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See also: Nice, NICE, and -nice


Alternative forms[edit]

  • nyc (non-standard)

Etymology 1[edit]

From Middle English nyce, nice, nys, borrowed from Old French nice, niche, nisce (simple, foolish, ignorant), from Latin nescius (ignorant, not knowing); compare nescire (to know not, be ignorant of), from ne (not) + scire (to know).



nice (comparative nicer, superlative nicest)

  1. (obsolete) Silly, ignorant; foolish. [14th-17th c.]
  2. (now rare) Particular in one's conduct; scrupulous, painstaking; choosy. [from 14th c.]
    • 1749, Henry Fielding, The History of Tom Jones, a Foundling
      Mr Blifil, I am confident, understands himself better than to think of seeing my niece any more this morning, after what hath happened. Women are of a nice contexture; and our spirits, when disordered, are not to be recomposed in a moment.
    • 1603, John Florio, transl.; Michel de Montaigne, Essayes, printed at London: Edward Blount, OCLC 946730821:
      , II.2:
      There is nothing he seemed to be more carefull of than of his honesty, and observe a kinde of decencie of his person, and orderly decorum in his habits, were it on foot or on horsebacke. He was exceeding nice in performing his word or promise.
    • 1999, Joyce Crick, translating Sigmund Freud, The Interpretation of Dreams, Oxford 2008, p.83:
      But if I dispense with the dreams of neurotics, my main material, I cannot be too nice [transl. wählerisch] in my dealings with the remainder.
  3. (obsolete) Particular as regards rules or qualities; strict. [16th-19th c.]
    • 1815, Jane Austen, Emma, volume II, chapter 14:
      “Well, my dear,” he deliberately began, “considering we never saw her before, she seems a very pretty sort of young lady; and I dare say she was very much pleased with you. She speaks a little too quick. A little quickness of voice there is which rather hurts the ear. But I believe I am nice; I do not like strange voices; and nobody speaks like you and poor Miss Taylor. ..."
    • 1818, Jane Austen, Persuasion, chapter 16:
      "Good company requires only birth, education and manners, and with regard to education is not very nice. Birth and good manners are essential."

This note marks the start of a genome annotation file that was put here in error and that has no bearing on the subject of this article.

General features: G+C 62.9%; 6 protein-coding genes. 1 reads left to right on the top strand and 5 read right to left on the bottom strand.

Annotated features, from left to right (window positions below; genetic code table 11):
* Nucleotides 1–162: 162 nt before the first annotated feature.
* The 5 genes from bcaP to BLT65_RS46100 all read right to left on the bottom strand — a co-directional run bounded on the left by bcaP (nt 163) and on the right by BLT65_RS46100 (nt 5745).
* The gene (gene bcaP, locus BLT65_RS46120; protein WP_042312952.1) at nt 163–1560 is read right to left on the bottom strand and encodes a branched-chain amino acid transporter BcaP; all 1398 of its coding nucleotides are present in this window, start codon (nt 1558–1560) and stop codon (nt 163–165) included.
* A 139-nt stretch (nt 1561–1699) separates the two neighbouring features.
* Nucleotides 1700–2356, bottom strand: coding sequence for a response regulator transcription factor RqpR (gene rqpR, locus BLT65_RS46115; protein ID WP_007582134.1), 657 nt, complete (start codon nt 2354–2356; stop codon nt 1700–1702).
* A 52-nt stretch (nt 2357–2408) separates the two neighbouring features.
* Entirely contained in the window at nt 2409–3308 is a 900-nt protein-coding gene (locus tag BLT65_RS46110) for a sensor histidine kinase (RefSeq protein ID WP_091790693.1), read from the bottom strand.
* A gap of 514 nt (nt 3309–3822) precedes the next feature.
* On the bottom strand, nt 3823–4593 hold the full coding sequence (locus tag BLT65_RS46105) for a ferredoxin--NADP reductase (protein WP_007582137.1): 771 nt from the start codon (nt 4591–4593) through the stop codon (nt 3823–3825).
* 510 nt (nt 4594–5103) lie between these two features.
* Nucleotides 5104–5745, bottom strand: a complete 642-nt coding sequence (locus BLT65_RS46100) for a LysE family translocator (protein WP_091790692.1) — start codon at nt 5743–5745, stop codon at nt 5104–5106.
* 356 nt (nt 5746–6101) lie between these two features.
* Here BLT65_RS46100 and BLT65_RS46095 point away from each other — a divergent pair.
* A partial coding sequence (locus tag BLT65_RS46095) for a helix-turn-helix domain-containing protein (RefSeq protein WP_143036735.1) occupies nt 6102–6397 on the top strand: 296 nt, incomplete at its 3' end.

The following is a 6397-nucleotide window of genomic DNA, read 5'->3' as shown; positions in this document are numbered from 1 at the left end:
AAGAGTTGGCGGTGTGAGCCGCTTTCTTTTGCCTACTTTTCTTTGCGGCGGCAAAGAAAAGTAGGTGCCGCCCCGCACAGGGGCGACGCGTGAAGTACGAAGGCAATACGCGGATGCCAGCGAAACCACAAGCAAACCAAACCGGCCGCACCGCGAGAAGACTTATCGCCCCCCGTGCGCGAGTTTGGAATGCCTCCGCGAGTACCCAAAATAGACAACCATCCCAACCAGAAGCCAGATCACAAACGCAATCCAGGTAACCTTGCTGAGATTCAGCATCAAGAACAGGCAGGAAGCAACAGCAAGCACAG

4. Showing or requiring great precision or sensitive discernment; subtle. [from 16th c.]
    • 1914: Saki, Laura:
      "It's her own funeral, you know," said Sir Lulworth; "it's a nice point in etiquette how far one ought to show respect to one's own mortal remains."
    • 1974, Lawrence Durrell, Monsieur, Faber & Faber 1992, p.131:
      It would be a nice theological point to try and establish whether Ophis os Moslem or gnostic.
    • 2006, Clive James, North Face of Soho, Picador 2007, p.242:
      Why it should have attained such longevity is a nice question.
  5. (obsolete) Doubtful, as to the outcome; risky. [16th-19th c.]
    • 1598, William Shakespeare, Henry IV, Part 1, IV.1:
      To set so rich a maine / On the nice hazard of one doubtfull houre? It were not good.
    • 1822, T. Creevey, Reminiscences, 28 Jul.:
      It has been a damned nice thing - the nearest run thing you ever saw in your life.
  6. Respectable; virtuous. [from 18th c.]
    What is a nice person like you doing in a place like this?
  7. Pleasant, satisfactory. [from 18th c.]
    • 1998, Baha Men - Who Let the Dogs Out?
      When the party was nice, the party was jumpin' (Hey, Yippie, Yi, Yo)
    • 2008, Rachel Cooke, The Guardian, 20 Apr.:
      "What's difficult is when you think someone is saying something nice about you, but you're not quite sure."
  8. Of a person: friendly, attractive. [from 18th c.]
  9. With "and", shows that the given adjective is desirable: pleasantly. [from 18th c.]
    The soup is nice and hot.
    • 1913, Joseph C. Lincoln, chapter 8, in Mr. Pratt's Patients:
      We toted in the wood and got the fire going nice and comfortable. Lord James still set in one of the chairs and Applegate had cabbaged the other and was hugging the stove.
Usage notes[edit]

Sometimes used sarcastically to mean the opposite or to connote excess.

  • 1710, Jonathan Swift, The Examiner No. XIV
    I have strictly observed this rule, and my imagination this minute represents before me a certain great man famous for this talent, to the constant practice of which he owes his twenty years’ reputation of the most skilful head in England, for the management of nice affairs.
  • 1930, H.M. Walker, The Laurel-Hardy Murder Case
    Here's another nice mess you've gotten us into.
  • 1973, Cockerel Chorus, Nice One, Cyril!
    Nice one, Cyril!
Derived terms[edit]
Related terms[edit]
The translations below need to be checked and inserted above into the appropriate translation tables, removing any numbers. Numbers do not necessarily match those in definitions. See instructions at Wiktionary:Entry layout#Translations.


nice (comparative nicer, superlative nicest)

  1. (colloquial) Nicely.
    Children, play nice.
    He dresses real nice.



  1. Used to signify a job well done.
    Nice! I couldn't have done better.
  2. Used to signify approval.
    Is that your new car? Nice!

Etymology 2[edit]

Name of a Unix program used to invoke a script or program with a specified priority, with the implication that running at a lower priority is "nice" (kind, etc.) because it leaves more resources for others.


nice (third-person singular simple present nices, present participle nicing, simple past and past participle niced)

  1. (transitive, computing, Unix) To run a process with a specified (usually lower) priority.
Derived terms[edit]

Further reading[edit]






  1. inflection of nika:
    1. dative singular
    2. locative singular




From Ottoman Turkish نيچه (nice, how much), from Proto-Turkic *nēče, equative form of *nē (what). See ne (what), cognate to Karakhanid ناجا (nēčē, how much).



nice (comparative daha nice, superlative en nice)

  1. many